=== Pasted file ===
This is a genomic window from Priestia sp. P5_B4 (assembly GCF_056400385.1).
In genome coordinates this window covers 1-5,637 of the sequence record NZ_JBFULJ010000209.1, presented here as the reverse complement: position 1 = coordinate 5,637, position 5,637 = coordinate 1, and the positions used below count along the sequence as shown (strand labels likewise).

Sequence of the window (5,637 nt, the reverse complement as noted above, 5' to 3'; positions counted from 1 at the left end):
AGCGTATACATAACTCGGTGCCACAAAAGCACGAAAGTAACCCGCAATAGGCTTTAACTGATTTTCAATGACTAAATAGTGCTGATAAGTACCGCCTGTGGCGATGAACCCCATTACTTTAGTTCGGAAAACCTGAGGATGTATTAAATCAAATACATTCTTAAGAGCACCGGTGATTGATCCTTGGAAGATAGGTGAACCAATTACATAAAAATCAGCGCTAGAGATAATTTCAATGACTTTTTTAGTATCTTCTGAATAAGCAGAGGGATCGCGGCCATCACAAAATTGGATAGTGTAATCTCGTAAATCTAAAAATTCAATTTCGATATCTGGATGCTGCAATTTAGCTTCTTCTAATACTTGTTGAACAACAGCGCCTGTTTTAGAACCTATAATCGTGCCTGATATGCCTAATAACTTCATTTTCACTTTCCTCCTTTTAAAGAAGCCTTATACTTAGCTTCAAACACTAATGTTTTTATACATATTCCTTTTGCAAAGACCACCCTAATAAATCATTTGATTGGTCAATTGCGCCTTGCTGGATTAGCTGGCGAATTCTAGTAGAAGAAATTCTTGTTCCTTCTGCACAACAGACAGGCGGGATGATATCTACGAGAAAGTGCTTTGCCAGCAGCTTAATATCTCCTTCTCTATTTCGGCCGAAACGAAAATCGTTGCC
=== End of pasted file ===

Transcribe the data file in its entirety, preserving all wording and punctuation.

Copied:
This is a genomic window from Priestia sp. P5_B4 (assembly GCF_056400385.1).
In genome coordinates this window covers 1-5,637 of the sequence record NZ_JBFULJ010000209.1, presented here as the reverse complement: position 1 = coordinate 5,637, position 5,637 = coordinate 1, and the positions used below count along the sequence as shown (strand labels likewise).

Sequence of the window (5,637 nt, the reverse complement as noted above, 5' to 3'; positions counted from 1 at the left end):
AGCGTATACATAACTCGGTGCCACAAAAGCACGAAAGTAACCCGCAATAGGCTTTAACTGATTTTCAATGACTAAATAGTGCTGATAAGTACCGCCTGTGGCGATGAACCCCATTACTTTAGTTCGGAAAACCTGAGGATGTATTAAATCAAATACATTCTTAAGAGCACCGGTGATTGATCCTTGGAAGATAGGTGAACCAATTACATAAAAATCAGCGCTAGAGATAATTTCAATGACTTTTTTAGTATCTTCTGAATAAGCAGAGGGATCGCGGCCATCACAAAATTGGATAGTGTAATCTCGTAAATCTAAAAATTCAATTTCGATATCTGGATGCTGCAATTTAGCTTCTTCTAATACTTGTTGAACAACAGCGCCTGTTTTAGAACCTATAATCGTGCCTGATATGCCTAATAACTTCATTTTCACTTTCCTCCTTTTAAAGAAGCCTTATACTTAGCTTCAAACACTAATGTTTTTATACATATTCCTTTTGCAAAGACCACCCTAATAAATCATTTGATTGGTCAATTGCGCCTTGCTGGATTAGCTGGCGAATTCTAGTAGAAGAAATTCTTGTTCCTTCTGCACAACAGACAGGCGGGATGATATCTACGAGAAAGTGCTTTGCCAGCAGCTTAATATCTCCTTCTCTATTTCGGCCGAAACGAAAATCGTTGCC